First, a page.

I was really fortunate to win my signed copy of debut novel The Weird Sisters on Twitter.
Following Rose, Bean and Cordy on their journey to find themselves has certainly added depth to my week!
Starting with each sister in their different locations we get to find out the secrets they are holding close. We find out that Cordy has received a bunch of letters from home when crashing at an old haunt. Rose is engaged to Jonathan and hasn’t moved away from Barnwell. It is while out enjoying a family meal that her parents tell them the medical news about her mother that stuns Rose – she is the controller and the arranger and feels she should have known. Rose moves back into the family home and Jonathan jets off to Oxford in the UK for a professorship. Next to move back home is Bean. She’s run away from something and is lucky not to be prosecuted. Finally Cordy is back at home carrying her secret within her. Each sister feels like a failure.
What follows is their journey through their childhood and the expectations they have for themselves (stereotypes picked up from a small academic town where they have never watched TV and their father is a well-known for his Shakespeare knowledge) interspersed with getting to know each other. Entrenched so deeply in their psyches is their role within the family and the expectations of the eldest child, middle child and youngest – the universal sibling rivalry.
While we are becoming a part of who the sisters are, their lives around each other and with the community of Barnwell, there is also the journey of their mother’s illness. This does not take centre stage although is integral to the story. I thought the author portrayed this really well.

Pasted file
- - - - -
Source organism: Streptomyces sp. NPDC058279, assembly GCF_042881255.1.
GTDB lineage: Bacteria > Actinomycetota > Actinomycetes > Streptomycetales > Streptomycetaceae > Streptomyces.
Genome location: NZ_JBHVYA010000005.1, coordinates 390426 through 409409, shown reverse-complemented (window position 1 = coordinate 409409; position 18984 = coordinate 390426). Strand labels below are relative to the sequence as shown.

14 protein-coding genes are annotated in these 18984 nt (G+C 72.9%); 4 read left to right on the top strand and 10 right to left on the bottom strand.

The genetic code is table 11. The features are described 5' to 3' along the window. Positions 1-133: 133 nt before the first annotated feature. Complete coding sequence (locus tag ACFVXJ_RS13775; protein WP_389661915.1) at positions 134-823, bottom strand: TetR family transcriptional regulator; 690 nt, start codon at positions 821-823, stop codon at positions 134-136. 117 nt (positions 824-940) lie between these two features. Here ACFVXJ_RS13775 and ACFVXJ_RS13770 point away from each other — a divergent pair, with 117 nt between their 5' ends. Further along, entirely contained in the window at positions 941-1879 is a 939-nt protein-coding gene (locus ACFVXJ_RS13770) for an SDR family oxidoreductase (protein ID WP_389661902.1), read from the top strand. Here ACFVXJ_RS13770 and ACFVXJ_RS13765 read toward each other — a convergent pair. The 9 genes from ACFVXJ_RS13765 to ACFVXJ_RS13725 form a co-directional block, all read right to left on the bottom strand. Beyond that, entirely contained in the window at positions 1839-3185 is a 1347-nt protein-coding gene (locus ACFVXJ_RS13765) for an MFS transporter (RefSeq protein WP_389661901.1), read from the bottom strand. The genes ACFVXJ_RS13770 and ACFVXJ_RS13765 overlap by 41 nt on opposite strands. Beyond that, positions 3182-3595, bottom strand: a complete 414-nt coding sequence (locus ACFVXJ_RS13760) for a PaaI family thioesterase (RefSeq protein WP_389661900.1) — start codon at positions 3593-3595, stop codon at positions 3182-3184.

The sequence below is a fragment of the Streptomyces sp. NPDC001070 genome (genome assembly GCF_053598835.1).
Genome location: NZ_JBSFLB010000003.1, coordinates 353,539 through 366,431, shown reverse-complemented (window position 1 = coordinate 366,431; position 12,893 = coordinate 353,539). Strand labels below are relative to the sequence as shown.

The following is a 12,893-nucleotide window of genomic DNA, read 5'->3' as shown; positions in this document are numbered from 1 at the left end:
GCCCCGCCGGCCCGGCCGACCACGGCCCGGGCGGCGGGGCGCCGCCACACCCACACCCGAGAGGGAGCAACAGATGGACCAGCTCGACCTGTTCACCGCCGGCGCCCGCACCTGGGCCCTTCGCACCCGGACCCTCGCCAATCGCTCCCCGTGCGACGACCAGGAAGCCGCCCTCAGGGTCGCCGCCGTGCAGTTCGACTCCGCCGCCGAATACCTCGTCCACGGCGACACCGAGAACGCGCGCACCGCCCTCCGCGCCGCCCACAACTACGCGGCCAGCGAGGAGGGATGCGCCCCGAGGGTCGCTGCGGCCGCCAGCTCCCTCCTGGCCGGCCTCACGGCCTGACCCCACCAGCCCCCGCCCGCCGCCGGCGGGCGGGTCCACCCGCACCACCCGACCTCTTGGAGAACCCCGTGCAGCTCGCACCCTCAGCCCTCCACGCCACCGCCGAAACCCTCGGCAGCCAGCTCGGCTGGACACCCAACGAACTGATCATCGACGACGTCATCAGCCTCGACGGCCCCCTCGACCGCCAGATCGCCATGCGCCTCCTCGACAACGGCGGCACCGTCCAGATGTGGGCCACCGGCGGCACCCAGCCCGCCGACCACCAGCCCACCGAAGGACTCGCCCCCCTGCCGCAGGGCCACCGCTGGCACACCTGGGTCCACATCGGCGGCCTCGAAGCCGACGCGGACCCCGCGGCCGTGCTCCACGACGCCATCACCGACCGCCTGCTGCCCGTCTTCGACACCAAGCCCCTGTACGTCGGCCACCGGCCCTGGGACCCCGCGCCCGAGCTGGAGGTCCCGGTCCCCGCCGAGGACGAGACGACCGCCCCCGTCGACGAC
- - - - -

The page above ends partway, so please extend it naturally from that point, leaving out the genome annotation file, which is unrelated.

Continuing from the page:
Unusual in respect to the books I have read this year, The Weird Sisters is written in the first person plural. This did work really well although we never find out who the narrator is (or I didn’t work it out!) and a couple of times I was confused when the narration included all three sisters.
I loved the quotes from Shakespeare built into the story … and of course the love of books the whole family have! I could just imagine Rose placing bookmarks in books left open face down (I think this symbolises her personality so well) and some of the reading positions!
I absolutely adored this story. We all know I love these themes of women finding themselves and their place in life and this story is no exception. I really enjoyed getting to know each sister and identified with them and how they were feeling. Watching those sharp edges soften and blur and then redefine to accommodate who the sisters were as individuals is the key to my enjoyment.